I didn't know anything about A J Fernandez until I'd smoked several of his cigars. The Ruination and Virtue definitely got my interest, so I read about A J's operation at his new facility. Since then, I've been trying to sample all of his offerings. Looking forward to trying El Mayimbe when they're released, expecting something similar to Fallen Angel with a bit more complexity. Thanks for the review.
Review: El Mayimbe Toro (Prerelease)
Abdel “A.J.” Fernandez’s conquest into the brick and mortar humidors continued this year at the 2013 IPCPR trade show and convention by expanding the wrapper offering in two lines (Oval Connecticut and Pinolero Maduro) and by introducing an entirely new cigar: El Mayimbe.
Fernandez first mentioned the cigar back in March, telling Cigar.com’s Alex Svenson, “I will say that this year I’m releasing a true limited cigar called El Mayimbe. I developed it from a private reserve of tobaccos I’ve been patiently working with for several years now.”
On the eve of the trade show, we published the final details of the cigar:
The A.J. Fernandez Mayimbe is a limited edition cigar coming out of his new Tabacalera Fernandez S.A. factory in Estelí, Nicaragua. The term comes from the Taino Indians of the Quisqueya Island. Simply translated, it means “the Village Chief.” However, in modern day Latino culture the term means a person who everyone loves to be around, and a Mayimbe loves to be around people who are happy, fun and have a true passion for life.
The cigar uses a Pennsylvania Broadleaf Select wrapper with a binder from AJF Nicaragua binder and filler from Nicaragua along with Honduran Jamastran and a leaf called AJF Privativo. It will debut in four sizes, all coming in 10-count boxes.
The four sizes are:
- Robusto (5 x 56) — $14.40 (Boxes of 10, $144.00)
- Toro (6 x 56) — $14.60 (Boxes of 10, $146.00)
- Churchill (7 x 56) — $15.00 (Boxes of 10, $150.00)
- Torpedo (6 x 56) — $15.00 (Boxes of 10, $150.00)
Production is limited to 2,500 boxes of 10 for each size. Given the way the box is presented, i.e. 2013 edition, and how company officials described the cigar to us, it seems likely that there will be further editions on a yearly basis.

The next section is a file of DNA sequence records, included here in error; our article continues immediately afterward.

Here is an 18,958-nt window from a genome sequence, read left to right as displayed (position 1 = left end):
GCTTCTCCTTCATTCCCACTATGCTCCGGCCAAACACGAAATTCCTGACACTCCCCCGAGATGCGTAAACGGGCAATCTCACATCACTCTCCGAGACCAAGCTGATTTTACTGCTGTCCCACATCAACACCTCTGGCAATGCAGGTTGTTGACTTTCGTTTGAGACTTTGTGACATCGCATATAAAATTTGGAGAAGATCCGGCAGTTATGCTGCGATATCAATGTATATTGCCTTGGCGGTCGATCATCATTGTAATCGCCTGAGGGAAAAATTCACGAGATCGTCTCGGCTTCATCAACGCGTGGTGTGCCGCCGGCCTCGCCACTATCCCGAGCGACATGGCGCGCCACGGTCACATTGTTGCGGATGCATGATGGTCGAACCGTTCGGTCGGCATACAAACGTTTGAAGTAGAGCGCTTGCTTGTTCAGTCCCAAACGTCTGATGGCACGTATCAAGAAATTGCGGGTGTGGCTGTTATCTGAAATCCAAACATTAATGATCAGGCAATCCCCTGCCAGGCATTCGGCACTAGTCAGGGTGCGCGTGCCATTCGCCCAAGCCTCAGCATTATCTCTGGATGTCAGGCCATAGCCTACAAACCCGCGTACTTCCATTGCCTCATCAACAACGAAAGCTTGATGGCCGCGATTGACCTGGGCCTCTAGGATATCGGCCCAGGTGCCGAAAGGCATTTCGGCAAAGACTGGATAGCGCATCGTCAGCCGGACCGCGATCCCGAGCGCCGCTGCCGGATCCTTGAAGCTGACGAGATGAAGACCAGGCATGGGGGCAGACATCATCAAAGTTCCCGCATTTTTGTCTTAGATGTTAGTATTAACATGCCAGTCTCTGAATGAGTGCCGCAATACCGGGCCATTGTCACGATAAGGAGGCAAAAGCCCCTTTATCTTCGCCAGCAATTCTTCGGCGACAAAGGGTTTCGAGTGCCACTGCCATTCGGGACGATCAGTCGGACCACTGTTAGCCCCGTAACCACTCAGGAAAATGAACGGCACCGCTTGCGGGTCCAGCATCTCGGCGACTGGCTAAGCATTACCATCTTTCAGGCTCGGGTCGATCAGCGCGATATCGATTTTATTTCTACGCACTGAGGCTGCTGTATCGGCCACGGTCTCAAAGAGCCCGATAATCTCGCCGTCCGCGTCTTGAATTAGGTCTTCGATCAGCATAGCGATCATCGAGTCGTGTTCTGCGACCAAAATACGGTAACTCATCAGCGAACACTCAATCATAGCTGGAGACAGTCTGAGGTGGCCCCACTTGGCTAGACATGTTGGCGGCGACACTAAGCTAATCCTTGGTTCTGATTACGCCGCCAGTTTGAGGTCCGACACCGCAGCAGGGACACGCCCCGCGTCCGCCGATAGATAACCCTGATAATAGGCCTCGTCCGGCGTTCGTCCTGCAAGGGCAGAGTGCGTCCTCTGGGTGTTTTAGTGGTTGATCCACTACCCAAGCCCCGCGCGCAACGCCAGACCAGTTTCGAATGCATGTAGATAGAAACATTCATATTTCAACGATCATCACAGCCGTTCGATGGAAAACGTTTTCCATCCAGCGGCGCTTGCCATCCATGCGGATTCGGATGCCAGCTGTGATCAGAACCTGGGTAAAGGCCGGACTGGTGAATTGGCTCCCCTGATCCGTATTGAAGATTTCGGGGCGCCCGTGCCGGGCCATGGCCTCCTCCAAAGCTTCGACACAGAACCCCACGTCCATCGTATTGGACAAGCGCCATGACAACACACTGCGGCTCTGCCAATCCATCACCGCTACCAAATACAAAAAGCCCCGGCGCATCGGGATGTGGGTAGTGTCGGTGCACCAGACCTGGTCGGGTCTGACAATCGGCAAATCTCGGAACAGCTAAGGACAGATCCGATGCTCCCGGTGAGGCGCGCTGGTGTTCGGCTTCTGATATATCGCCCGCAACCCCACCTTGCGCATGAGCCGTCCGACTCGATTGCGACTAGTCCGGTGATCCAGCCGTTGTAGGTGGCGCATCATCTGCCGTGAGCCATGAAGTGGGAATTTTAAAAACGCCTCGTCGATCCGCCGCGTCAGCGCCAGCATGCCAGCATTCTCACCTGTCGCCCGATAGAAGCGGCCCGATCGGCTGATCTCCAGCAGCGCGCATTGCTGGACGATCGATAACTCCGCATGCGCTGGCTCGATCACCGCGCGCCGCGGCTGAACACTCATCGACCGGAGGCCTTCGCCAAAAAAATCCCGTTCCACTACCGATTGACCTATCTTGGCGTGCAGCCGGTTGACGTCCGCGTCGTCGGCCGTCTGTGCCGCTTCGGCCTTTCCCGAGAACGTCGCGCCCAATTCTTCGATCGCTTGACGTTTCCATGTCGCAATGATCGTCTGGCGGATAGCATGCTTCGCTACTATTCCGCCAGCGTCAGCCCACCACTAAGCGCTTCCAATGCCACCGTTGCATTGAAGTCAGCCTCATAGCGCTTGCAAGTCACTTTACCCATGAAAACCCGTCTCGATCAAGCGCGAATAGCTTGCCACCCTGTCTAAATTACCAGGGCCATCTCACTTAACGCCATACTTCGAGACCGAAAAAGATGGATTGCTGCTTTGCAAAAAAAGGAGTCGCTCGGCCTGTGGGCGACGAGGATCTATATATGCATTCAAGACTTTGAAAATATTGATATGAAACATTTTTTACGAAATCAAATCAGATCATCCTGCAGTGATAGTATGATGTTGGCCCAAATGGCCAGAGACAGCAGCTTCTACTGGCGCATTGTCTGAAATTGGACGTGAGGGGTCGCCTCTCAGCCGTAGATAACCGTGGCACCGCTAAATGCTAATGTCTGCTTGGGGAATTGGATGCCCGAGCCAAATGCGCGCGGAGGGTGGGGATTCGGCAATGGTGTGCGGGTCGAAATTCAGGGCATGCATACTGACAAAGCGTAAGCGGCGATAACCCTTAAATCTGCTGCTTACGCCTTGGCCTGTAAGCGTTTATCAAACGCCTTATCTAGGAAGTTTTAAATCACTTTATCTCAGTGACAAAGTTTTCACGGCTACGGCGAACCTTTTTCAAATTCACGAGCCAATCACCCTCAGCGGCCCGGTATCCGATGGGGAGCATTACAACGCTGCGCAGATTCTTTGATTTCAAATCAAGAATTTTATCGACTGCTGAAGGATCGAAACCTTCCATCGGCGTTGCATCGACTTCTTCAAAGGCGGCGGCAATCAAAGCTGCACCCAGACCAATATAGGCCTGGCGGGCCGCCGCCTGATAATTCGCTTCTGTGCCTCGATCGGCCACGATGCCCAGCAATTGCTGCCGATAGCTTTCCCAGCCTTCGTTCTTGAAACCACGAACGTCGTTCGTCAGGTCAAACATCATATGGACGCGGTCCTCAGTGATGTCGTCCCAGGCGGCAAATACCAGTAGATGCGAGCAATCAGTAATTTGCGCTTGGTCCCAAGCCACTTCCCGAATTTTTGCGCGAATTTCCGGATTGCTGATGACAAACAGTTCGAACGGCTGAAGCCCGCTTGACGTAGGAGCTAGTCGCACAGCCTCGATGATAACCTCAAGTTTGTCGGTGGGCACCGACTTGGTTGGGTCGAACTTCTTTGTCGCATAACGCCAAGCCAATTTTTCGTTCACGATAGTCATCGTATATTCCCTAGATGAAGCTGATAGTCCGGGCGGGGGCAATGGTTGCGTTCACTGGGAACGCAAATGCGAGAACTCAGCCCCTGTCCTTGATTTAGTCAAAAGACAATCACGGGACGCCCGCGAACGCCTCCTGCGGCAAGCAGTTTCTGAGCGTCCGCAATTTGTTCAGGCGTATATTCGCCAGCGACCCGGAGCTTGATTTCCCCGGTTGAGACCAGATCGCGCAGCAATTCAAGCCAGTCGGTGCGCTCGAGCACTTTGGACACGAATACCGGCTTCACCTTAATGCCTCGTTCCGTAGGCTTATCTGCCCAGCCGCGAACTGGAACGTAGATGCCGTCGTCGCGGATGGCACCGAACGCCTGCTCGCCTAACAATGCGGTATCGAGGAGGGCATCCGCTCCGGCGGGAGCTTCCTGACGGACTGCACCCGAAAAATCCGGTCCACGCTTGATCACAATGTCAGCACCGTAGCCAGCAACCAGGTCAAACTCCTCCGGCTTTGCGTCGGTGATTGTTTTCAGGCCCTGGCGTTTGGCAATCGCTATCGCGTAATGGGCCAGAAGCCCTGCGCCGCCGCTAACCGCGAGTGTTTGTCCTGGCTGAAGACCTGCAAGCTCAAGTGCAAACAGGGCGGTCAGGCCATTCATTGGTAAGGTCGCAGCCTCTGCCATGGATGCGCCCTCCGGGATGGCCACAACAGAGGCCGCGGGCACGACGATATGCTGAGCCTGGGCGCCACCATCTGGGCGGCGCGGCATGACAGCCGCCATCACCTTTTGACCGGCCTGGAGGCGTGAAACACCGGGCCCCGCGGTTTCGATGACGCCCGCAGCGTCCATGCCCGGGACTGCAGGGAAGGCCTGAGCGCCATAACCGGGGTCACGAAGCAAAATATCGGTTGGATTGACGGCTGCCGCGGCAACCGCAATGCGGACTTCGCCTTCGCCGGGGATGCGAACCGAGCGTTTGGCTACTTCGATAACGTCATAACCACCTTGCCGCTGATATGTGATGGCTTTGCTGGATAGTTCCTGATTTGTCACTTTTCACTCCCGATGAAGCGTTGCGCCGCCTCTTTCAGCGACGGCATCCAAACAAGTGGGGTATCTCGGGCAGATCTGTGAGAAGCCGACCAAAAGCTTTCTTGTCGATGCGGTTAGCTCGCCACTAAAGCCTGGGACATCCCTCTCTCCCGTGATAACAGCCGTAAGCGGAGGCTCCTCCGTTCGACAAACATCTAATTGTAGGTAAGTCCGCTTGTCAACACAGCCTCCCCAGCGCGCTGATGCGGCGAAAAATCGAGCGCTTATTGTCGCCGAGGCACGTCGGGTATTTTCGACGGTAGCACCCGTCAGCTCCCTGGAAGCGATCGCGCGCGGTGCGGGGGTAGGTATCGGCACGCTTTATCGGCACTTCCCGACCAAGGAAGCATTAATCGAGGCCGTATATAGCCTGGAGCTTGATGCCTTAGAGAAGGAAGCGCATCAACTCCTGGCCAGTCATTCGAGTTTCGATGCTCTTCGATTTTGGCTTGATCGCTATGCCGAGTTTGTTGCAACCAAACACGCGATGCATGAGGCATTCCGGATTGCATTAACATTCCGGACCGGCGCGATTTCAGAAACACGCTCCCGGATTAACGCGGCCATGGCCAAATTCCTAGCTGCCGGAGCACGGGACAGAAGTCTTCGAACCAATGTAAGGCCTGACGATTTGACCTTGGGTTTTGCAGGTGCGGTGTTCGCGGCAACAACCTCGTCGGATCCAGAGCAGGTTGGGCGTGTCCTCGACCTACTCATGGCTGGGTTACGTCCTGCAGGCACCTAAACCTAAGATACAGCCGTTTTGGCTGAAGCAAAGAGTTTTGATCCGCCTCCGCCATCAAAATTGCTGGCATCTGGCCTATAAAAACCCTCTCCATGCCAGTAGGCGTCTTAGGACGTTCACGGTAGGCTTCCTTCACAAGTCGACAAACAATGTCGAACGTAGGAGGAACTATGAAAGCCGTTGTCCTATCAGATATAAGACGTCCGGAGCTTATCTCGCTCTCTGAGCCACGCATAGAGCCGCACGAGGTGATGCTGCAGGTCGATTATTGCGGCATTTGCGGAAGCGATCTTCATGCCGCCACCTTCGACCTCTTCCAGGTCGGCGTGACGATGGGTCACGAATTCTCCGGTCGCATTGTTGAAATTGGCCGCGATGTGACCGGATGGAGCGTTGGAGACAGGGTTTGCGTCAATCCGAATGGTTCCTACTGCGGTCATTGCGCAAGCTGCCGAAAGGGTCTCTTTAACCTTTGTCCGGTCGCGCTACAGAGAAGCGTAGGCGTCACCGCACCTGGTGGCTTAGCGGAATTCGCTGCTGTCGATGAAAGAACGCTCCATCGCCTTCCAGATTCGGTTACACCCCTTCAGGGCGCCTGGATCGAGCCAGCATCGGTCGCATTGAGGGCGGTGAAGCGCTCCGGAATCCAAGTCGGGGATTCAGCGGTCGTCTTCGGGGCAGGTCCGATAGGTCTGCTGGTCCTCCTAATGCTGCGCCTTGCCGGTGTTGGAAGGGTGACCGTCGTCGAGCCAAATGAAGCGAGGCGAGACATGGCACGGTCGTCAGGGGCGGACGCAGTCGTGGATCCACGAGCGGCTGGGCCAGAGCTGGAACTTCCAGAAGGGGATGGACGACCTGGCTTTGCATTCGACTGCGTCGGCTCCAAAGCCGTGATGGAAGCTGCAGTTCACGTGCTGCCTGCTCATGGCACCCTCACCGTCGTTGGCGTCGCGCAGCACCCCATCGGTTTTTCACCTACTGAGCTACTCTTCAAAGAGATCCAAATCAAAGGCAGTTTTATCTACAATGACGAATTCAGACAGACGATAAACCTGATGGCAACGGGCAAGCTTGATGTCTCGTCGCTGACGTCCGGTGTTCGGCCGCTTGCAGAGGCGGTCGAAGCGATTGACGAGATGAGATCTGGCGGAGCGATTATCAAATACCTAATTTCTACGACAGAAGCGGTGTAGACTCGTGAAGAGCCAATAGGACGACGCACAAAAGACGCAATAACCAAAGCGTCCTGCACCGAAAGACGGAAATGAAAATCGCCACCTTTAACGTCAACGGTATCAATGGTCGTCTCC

Brian took a few photographs of the boxes when he stopped by the booth at the trade show, here’s what they look like:
And the particulars.
- Cigar Reviewed: El Mayimbe Toro
- Country of Origin: Nicaragua
- Factory: Tabacalera Fernandez S.A.
- Wrapper: Pennsylvania Broadleaf
- Binder: Nicaraguan AJF
- Filler: Honduras (Jamastran) Nicaragua & AJF Privativo
- Size: 6 Inches
- Ring Gauge: 56
- Vitola: Toro Grande
- MSRP: $14.60 (Boxes of 10, $146.00)
- Release Date: September 2013
- Number of Cigars to be Released: 2,500 Boxes of 10 Cigars (25,000 Total Cigars)
- Number of Cigars Smoked For Review: 2
A few years ago this would have seemed like a gigantic cigar on appearance, these days, it’s just average. That changes when you hold it, but at least the cigar looks pretty. I am not a fan of the gigantic bands, but more on that later. Aroma from the El Mayimbe is fruity with strong touches of gingerbread and spices. That same gingerbread appears on the cold draw along with spices, lemon, orange and a touch of harshness. It’s one of the more complex and unique cold draws I’ve had of late.
While the draw of the El Mayimbe starts the first third a bit open for my taste, the flavors are awesome: cocoa, bread, leather and a lemon zest note on the finish. While it actually starts quite light, the flavors intensify as the cigar progresses eventually settling into a core dominated by an earthy note with cedar, leather and a mixture of red and black pepper. There’s a unique quality in just how detailed the flavors are and how well they work together. It’s definitely a full cigar by the one inch mark: strong in nicotine, fairly intense in flavor and paired with a logical body.